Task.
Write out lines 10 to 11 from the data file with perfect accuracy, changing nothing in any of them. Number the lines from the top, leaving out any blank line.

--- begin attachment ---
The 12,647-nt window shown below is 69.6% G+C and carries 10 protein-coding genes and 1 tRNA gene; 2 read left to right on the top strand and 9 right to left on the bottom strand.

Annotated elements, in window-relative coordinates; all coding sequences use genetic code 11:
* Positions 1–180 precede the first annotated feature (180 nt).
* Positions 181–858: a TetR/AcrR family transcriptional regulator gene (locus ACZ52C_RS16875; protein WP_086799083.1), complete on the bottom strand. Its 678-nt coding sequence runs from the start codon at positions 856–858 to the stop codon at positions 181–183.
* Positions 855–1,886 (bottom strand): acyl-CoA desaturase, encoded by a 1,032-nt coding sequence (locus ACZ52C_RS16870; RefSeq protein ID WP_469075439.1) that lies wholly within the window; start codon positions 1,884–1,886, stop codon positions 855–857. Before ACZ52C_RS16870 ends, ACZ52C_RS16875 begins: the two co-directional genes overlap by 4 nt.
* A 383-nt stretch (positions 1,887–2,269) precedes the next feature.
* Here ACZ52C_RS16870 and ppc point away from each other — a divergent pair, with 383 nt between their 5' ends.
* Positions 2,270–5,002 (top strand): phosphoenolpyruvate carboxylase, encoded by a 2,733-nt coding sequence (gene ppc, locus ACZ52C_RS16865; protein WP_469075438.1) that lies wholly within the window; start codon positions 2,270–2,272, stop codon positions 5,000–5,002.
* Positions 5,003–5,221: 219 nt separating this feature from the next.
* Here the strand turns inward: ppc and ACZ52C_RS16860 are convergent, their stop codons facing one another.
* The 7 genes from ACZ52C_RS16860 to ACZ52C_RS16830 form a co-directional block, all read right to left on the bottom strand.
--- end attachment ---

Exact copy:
* Here the strand turns inward: ppc and ACZ52C_RS16860 are convergent, their stop codons facing one another.
* The 7 genes from ACZ52C_RS16860 to ACZ52C_RS16830 form a co-directional block, all read right to left on the bottom strand.